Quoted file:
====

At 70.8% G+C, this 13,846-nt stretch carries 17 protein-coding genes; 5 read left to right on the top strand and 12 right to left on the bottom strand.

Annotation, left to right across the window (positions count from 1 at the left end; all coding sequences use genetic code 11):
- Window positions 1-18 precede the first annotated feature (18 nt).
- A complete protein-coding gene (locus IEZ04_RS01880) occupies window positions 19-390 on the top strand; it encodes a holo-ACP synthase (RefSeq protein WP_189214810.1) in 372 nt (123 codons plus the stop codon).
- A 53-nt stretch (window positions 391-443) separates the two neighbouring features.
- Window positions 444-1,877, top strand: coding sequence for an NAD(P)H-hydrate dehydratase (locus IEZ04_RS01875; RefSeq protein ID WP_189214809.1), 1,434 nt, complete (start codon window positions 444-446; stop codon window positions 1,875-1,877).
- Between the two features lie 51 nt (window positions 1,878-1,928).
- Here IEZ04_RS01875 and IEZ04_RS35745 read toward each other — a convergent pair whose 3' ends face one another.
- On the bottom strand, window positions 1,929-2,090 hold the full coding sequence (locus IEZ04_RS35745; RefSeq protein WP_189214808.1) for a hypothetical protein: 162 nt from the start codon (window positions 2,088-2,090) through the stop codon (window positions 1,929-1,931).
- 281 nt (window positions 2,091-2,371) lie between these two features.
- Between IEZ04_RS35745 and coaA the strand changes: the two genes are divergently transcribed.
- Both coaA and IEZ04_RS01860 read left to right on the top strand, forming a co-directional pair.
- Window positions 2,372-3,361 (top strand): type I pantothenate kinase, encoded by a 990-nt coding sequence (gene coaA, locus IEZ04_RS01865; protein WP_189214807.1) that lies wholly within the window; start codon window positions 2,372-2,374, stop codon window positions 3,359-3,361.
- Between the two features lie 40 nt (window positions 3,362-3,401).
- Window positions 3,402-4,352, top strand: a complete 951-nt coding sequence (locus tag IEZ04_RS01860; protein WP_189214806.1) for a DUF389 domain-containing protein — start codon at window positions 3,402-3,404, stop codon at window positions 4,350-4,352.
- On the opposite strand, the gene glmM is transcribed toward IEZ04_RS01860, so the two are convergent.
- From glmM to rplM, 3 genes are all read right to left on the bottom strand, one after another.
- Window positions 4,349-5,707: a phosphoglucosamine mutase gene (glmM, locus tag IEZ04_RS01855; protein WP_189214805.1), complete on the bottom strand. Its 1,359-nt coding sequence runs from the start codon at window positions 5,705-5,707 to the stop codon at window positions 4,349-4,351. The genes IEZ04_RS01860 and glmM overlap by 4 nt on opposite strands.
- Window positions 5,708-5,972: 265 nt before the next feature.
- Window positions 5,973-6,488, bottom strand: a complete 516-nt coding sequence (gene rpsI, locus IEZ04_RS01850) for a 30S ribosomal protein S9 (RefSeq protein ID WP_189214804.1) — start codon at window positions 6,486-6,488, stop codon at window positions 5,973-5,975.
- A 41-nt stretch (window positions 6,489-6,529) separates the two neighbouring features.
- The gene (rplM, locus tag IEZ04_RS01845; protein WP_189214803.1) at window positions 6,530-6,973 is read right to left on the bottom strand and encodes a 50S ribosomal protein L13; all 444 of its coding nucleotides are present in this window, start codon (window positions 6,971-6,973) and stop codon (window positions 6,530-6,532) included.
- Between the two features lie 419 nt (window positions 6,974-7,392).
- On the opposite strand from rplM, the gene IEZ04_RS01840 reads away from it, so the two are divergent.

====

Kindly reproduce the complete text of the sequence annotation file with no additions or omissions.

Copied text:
At 70.8% G+C, this 13,846-nt stretch carries 17 protein-coding genes; 5 read left to right on the top strand and 12 right to left on the bottom strand.

Annotation, left to right across the window (positions count from 1 at the left end; all coding sequences use genetic code 11):
- Window positions 1-18 precede the first annotated feature (18 nt).
- A complete protein-coding gene (locus IEZ04_RS01880) occupies window positions 19-390 on the top strand; it encodes a holo-ACP synthase (RefSeq protein WP_189214810.1) in 372 nt (123 codons plus the stop codon).
- A 53-nt stretch (window positions 391-443) separates the two neighbouring features.
- Window positions 444-1,877, top strand: coding sequence for an NAD(P)H-hydrate dehydratase (locus IEZ04_RS01875; RefSeq protein ID WP_189214809.1), 1,434 nt, complete (start codon window positions 444-446; stop codon window positions 1,875-1,877).
- Between the two features lie 51 nt (window positions 1,878-1,928).
- Here IEZ04_RS01875 and IEZ04_RS35745 read toward each other — a convergent pair whose 3' ends face one another.
- On the bottom strand, window positions 1,929-2,090 hold the full coding sequence (locus IEZ04_RS35745; RefSeq protein WP_189214808.1) for a hypothetical protein: 162 nt from the start codon (window positions 2,088-2,090) through the stop codon (window positions 1,929-1,931).
- 281 nt (window positions 2,091-2,371) lie between these two features.
- Between IEZ04_RS35745 and coaA the strand changes: the two genes are divergently transcribed.
- Both coaA and IEZ04_RS01860 read left to right on the top strand, forming a co-directional pair.
- Window positions 2,372-3,361 (top strand): type I pantothenate kinase, encoded by a 990-nt coding sequence (gene coaA, locus IEZ04_RS01865; protein WP_189214807.1) that lies wholly within the window; start codon window positions 2,372-2,374, stop codon window positions 3,359-3,361.
- Between the two features lie 40 nt (window positions 3,362-3,401).
- Window positions 3,402-4,352, top strand: a complete 951-nt coding sequence (locus tag IEZ04_RS01860; protein WP_189214806.1) for a DUF389 domain-containing protein — start codon at window positions 3,402-3,404, stop codon at window positions 4,350-4,352.
- On the opposite strand, the gene glmM is transcribed toward IEZ04_RS01860, so the two are convergent.
- From glmM to rplM, 3 genes are all read right to left on the bottom strand, one after another.
- Window positions 4,349-5,707: a phosphoglucosamine mutase gene (glmM, locus tag IEZ04_RS01855; protein WP_189214805.1), complete on the bottom strand. Its 1,359-nt coding sequence runs from the start codon at window positions 5,705-5,707 to the stop codon at window positions 4,349-4,351. The genes IEZ04_RS01860 and glmM overlap by 4 nt on opposite strands.
- Window positions 5,708-5,972: 265 nt before the next feature.
- Window positions 5,973-6,488, bottom strand: a complete 516-nt coding sequence (gene rpsI, locus IEZ04_RS01850) for a 30S ribosomal protein S9 (RefSeq protein ID WP_189214804.1) — start codon at window positions 6,486-6,488, stop codon at window positions 5,973-5,975.
- A 41-nt stretch (window positions 6,489-6,529) separates the two neighbouring features.
- The gene (rplM, locus tag IEZ04_RS01845; protein WP_189214803.1) at window positions 6,530-6,973 is read right to left on the bottom strand and encodes a 50S ribosomal protein L13; all 444 of its coding nucleotides are present in this window, start codon (window positions 6,971-6,973) and stop codon (window positions 6,530-6,532) included.
- Between the two features lie 419 nt (window positions 6,974-7,392).
- On the opposite strand from rplM, the gene IEZ04_RS01840 reads away from it, so the two are divergent.